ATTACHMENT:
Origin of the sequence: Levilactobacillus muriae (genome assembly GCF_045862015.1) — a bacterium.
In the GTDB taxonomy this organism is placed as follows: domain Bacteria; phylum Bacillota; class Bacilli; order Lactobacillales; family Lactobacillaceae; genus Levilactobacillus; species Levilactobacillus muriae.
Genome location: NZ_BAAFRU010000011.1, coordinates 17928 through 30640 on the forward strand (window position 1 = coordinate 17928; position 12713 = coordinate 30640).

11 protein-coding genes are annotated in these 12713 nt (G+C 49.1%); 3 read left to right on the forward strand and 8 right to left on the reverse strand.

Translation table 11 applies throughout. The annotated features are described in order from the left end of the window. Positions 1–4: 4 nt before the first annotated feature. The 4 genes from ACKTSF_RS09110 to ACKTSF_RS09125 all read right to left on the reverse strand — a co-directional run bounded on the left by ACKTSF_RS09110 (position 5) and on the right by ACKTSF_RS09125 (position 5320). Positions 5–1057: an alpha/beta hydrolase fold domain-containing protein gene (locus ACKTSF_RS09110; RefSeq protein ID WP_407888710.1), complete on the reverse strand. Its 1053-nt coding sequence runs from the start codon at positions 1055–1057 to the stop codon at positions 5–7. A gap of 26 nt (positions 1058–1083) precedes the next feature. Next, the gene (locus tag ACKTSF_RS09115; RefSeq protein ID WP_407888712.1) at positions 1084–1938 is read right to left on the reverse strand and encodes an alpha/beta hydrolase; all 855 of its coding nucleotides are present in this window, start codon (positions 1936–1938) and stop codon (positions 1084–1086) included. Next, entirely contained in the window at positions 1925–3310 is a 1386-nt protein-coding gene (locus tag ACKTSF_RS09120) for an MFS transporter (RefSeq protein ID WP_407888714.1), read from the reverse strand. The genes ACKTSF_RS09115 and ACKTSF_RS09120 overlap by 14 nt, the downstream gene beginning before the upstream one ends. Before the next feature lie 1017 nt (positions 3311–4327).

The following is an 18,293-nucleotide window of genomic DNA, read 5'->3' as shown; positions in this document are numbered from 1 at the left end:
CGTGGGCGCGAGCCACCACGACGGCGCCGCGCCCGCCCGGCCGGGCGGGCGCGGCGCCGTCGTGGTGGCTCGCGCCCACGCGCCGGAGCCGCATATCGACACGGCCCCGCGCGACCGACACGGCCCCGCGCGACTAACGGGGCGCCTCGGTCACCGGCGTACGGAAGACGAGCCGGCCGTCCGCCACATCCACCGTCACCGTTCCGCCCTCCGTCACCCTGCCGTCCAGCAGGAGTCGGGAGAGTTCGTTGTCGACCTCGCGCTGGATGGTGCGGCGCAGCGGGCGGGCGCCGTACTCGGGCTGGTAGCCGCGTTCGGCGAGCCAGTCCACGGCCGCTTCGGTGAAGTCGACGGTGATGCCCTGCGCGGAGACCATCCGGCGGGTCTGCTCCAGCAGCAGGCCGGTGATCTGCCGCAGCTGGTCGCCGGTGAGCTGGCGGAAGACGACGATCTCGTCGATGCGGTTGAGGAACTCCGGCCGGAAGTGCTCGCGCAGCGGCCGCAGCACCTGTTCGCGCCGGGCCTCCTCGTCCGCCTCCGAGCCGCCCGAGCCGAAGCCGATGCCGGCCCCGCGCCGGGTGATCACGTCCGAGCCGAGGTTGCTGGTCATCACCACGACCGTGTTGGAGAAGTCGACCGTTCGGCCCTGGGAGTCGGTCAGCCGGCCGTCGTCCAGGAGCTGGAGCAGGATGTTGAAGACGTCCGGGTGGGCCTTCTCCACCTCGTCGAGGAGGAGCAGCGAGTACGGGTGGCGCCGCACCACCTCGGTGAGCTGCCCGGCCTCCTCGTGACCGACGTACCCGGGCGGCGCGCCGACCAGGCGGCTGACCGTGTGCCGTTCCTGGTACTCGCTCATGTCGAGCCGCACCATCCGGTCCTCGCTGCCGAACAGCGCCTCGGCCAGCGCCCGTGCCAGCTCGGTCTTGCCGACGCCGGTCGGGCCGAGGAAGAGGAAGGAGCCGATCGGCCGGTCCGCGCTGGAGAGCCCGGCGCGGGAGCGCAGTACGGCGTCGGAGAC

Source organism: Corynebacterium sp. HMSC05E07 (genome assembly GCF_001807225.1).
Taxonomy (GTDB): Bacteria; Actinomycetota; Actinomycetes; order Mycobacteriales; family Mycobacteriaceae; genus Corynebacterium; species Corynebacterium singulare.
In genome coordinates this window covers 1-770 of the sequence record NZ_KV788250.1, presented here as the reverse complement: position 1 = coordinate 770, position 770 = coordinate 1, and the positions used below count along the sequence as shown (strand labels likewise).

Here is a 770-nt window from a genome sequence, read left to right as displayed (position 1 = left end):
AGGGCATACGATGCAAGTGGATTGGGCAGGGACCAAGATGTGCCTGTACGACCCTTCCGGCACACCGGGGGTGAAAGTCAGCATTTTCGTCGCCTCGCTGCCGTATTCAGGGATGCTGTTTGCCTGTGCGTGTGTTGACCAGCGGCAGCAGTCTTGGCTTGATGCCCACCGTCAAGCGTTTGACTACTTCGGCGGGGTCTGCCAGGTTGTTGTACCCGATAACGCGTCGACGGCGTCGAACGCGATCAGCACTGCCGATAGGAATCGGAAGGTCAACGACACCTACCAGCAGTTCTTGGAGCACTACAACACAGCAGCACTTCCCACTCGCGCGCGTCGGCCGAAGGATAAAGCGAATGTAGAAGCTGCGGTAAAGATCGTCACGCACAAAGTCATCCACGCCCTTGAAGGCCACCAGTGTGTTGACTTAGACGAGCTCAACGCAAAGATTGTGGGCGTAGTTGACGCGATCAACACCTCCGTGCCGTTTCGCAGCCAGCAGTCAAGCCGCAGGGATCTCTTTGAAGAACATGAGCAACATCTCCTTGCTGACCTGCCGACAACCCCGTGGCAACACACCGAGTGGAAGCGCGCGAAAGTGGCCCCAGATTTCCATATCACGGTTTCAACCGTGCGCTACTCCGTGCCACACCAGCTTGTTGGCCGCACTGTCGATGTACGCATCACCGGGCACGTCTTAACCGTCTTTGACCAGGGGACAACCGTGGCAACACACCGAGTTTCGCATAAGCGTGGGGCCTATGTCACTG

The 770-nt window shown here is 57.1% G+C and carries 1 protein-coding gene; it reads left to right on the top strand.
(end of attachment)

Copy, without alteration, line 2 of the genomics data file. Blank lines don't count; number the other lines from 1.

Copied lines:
In the GTDB taxonomy this organism is placed as follows: domain Bacteria; phylum Bacillota; class Bacilli; order Lactobacillales; family Lactobacillaceae; genus Levilactobacillus; species Levilactobacillus muriae.